Do Laptops Help Students — Or Hurt?

An economics professor at the Ohio State University named Trevon Logan decided to ban laptops from his class.  The results surprised him: student grades improved significantly.  What’s more, the professor reported that student reaction to the laptop ban was very positive, with students stating that the policy “(1) encouraged them to focus, (2) helped them take better notes, (3) kept them engaged, and (4) increased their enjoyment of the course.”

laptops-lectureProfessor Logan’s experiment is part of a budding movement against student laptop use in favor of old-fashioned pen and paper note-taking.  He was motivated to adopt his ban after reading a New York Times article from a University of Michigan professor, Susan Dynarski, who concluded that “a growing body of evidence shows that over all, college students learn less when they use computers or tablets during lectures. They also tend to earn worse grades. The research is unequivocal: Laptops distract from learning, both for users and for those around them.”

Professor Dynarski thinks there is a cognitive reason for the apparent negative effect of laptops on academic performance.  She has written:  “Learning researchers hypothesize that, because students can type faster than they can write, a lecturer’s words flow straight from the students’ ears through their typing fingers, without stopping in the brain for substantive processing. Students writing by hand, by contrast, have to process and condense the material if their pens are to keep up with the lecture.”  (And these comments do not even mention the other issue with laptops — with the internet a few keystrokes away, how many students are tempted to check on their email and their favorite social media websites during lulls in the lecture?)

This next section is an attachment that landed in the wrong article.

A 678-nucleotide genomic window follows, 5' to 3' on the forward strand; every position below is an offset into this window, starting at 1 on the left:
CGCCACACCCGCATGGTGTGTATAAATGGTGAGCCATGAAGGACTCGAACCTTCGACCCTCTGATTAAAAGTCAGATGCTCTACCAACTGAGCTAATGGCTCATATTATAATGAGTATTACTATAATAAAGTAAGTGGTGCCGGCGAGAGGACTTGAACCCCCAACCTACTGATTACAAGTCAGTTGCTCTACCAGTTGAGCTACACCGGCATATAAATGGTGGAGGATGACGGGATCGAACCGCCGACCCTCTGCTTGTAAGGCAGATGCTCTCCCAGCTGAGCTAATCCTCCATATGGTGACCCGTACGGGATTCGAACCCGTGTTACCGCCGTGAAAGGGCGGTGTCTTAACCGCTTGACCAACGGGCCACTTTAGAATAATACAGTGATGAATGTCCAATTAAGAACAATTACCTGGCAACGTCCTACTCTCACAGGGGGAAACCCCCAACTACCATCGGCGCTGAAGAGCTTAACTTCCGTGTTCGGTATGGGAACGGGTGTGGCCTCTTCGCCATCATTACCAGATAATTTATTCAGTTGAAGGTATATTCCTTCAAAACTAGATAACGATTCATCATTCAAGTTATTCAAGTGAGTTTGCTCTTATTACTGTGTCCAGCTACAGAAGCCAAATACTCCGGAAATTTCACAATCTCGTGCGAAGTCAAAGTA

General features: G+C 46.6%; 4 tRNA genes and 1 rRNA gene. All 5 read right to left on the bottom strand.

I think these Ohio State and Michigan professors are on to something.  Trying to take verbatim notes of a lecture on a laptop, which is apparently what many students do, is more of a typing exercise than a learning exercise.  Handwritten notes, in contrast, require the student to make judgments about what is really important, which in turn requires the student to listen more carefully and assimilate the material.  The combination of active listening and the use of hand and eye to create notes on a piece of paper all facilitate retention — and therefore better grades.